ISSN (Print) - 0012-9976 | ISSN (Online) - 2349-8846

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Alternating Pressures of Antitrust and Intellectual Property

The Great Leveler: Capitalism and Competition in the Court of Law by Brett Christophers; Cambridge, Mass: Harvard University Press, 2016; pp 360, $46.50.

Brett Christophers has written a stimulating, if at times repetitive, book that underlines the importance of intellectual property (IP) law and antitrust (AT) law in shaping the institutional structure of capitalist economies. Among the strengths of The Great Leveler is its detailed description of how IP laws—protecting patents, copyrights, and trademarks—and AT laws have evolved in the United States (US) and the United Kingdom (UK) since the 19th century. He shows convincingly that they have alternated between periods in which (via stronger IP and weaker AT) they have promoted greater monopolisation, and periods in which (via weaker IP and stronger AT) they have promoted greater competition. His analysis of how IP laws in recent decades have been increasingly harmonised at an international level to favour corporate capitalists is compelling. And, he presents evidence that overall measures of profitability are higher when a capitalist economy is in a relatively monopolistic phase, than when it is in a relatively competitive phase.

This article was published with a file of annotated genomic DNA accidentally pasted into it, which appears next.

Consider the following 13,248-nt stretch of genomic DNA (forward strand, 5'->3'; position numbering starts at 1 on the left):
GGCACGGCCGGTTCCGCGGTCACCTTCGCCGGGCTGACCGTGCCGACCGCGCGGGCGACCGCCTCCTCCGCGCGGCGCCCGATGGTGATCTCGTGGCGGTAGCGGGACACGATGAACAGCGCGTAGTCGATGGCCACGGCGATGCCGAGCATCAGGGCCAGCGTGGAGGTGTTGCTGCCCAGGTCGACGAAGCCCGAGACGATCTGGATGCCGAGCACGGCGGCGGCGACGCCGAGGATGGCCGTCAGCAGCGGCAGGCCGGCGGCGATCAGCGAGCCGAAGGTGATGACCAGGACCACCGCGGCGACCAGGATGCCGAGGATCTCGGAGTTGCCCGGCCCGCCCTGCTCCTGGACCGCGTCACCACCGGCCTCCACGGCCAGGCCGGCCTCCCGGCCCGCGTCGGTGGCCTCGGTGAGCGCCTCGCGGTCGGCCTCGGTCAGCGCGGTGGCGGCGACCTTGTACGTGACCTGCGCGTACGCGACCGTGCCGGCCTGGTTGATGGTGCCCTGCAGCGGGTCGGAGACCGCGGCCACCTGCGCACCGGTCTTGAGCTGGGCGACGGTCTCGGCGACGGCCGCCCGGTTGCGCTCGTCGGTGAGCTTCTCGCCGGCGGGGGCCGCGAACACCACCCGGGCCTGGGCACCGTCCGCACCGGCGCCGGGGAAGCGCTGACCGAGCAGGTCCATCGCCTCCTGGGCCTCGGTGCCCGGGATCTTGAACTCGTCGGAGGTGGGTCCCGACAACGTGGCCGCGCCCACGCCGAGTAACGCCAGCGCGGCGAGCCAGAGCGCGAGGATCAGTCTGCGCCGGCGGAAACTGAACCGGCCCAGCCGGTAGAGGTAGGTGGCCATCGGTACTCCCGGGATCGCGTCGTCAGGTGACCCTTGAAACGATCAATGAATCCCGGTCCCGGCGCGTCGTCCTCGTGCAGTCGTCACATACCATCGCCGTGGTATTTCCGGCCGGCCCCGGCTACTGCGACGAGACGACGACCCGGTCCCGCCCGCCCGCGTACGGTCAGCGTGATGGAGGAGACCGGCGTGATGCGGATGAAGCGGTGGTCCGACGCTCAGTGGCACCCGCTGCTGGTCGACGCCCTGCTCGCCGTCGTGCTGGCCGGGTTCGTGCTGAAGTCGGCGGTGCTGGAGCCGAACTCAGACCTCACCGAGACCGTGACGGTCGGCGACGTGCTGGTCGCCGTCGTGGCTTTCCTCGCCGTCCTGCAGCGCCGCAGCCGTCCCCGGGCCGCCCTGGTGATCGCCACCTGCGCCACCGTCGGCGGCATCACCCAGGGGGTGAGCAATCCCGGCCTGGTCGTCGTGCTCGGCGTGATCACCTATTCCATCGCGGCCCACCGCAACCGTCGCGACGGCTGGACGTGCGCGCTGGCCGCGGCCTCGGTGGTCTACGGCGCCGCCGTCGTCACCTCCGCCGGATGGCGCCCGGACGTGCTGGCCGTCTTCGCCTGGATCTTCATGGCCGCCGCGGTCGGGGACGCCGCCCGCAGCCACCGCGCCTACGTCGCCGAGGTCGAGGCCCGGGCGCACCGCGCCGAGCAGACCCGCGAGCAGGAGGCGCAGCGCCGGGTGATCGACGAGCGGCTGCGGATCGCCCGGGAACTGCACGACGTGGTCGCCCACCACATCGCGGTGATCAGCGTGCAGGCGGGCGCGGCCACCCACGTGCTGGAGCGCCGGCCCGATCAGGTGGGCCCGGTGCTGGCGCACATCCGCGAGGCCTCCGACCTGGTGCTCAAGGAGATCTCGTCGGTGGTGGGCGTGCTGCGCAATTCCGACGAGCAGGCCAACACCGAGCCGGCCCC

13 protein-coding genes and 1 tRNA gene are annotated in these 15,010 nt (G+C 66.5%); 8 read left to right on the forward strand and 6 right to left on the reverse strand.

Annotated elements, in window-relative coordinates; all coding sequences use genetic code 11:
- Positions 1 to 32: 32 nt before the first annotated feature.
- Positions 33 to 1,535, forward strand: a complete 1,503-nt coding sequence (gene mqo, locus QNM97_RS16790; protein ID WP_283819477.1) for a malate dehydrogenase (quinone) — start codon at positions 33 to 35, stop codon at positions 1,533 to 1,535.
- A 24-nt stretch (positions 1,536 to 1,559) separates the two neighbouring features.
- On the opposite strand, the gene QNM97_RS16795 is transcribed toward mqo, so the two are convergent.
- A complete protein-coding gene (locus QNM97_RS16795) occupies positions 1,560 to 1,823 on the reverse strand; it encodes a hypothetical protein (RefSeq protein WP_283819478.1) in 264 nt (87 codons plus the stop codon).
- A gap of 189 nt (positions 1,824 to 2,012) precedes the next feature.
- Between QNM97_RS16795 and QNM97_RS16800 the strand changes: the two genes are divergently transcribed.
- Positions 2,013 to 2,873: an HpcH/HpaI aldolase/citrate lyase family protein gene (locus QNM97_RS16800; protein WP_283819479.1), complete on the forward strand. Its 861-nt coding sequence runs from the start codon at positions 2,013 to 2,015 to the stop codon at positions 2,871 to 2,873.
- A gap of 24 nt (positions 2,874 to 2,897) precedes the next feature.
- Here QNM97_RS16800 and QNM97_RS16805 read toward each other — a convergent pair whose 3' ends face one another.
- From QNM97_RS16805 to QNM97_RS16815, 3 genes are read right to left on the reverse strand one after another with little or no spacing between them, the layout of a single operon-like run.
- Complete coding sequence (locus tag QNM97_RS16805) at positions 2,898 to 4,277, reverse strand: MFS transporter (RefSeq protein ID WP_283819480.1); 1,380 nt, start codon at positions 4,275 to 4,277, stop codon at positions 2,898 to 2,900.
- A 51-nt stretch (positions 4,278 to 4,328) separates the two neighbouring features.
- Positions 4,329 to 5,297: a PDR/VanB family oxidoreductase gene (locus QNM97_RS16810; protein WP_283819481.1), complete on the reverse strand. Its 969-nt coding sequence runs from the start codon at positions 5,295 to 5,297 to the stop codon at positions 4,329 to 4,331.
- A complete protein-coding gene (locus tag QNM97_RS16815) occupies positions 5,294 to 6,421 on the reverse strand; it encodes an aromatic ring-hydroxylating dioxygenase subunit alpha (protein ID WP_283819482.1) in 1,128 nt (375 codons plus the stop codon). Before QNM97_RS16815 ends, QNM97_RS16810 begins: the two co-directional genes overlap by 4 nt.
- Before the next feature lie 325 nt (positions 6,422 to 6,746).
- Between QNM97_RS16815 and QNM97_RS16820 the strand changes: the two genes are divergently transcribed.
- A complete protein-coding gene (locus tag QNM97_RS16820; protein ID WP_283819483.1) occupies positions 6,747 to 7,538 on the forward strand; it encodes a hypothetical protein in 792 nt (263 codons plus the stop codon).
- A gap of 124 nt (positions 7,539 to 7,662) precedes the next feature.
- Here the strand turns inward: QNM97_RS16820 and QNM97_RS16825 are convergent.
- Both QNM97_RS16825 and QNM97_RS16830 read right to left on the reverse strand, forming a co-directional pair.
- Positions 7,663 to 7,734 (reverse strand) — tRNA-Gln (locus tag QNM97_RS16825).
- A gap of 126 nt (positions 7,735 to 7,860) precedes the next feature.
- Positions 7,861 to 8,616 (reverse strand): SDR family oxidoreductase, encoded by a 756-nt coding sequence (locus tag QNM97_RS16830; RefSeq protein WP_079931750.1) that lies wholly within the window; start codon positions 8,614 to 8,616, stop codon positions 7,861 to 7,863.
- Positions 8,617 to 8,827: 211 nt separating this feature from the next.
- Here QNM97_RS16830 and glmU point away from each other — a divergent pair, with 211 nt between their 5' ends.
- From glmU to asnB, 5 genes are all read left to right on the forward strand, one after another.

Christophers’s emphasis on the impact of IP and AT laws on the extent of monopoly versus competition is insightful, though he tends to downplay other factors that have surely also affected the extent of monopoly. And, there can be no doubt that greater monopoly tends to lead to higher profits. However, Christophers’s attempt to explain the alternating pattern of laws, monopoly, and profitability that he observes in the US and UK economies is unpersuasive. In the first two chapters of the book, he develops a dialectical theory inspired by his reading of Karl Marx,1 in which the alternation of IP and AT laws is attributed to a purported need of capitalism to avoid excessive monopoly or excessive competition in order to successfully reproduce itself. In building his argument, he cites the work of many Marxist scholars, from Marx himself to David Harvey, but in so doing he does not provide much evidence for his case.

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Updated On : 30th Jun, 2017

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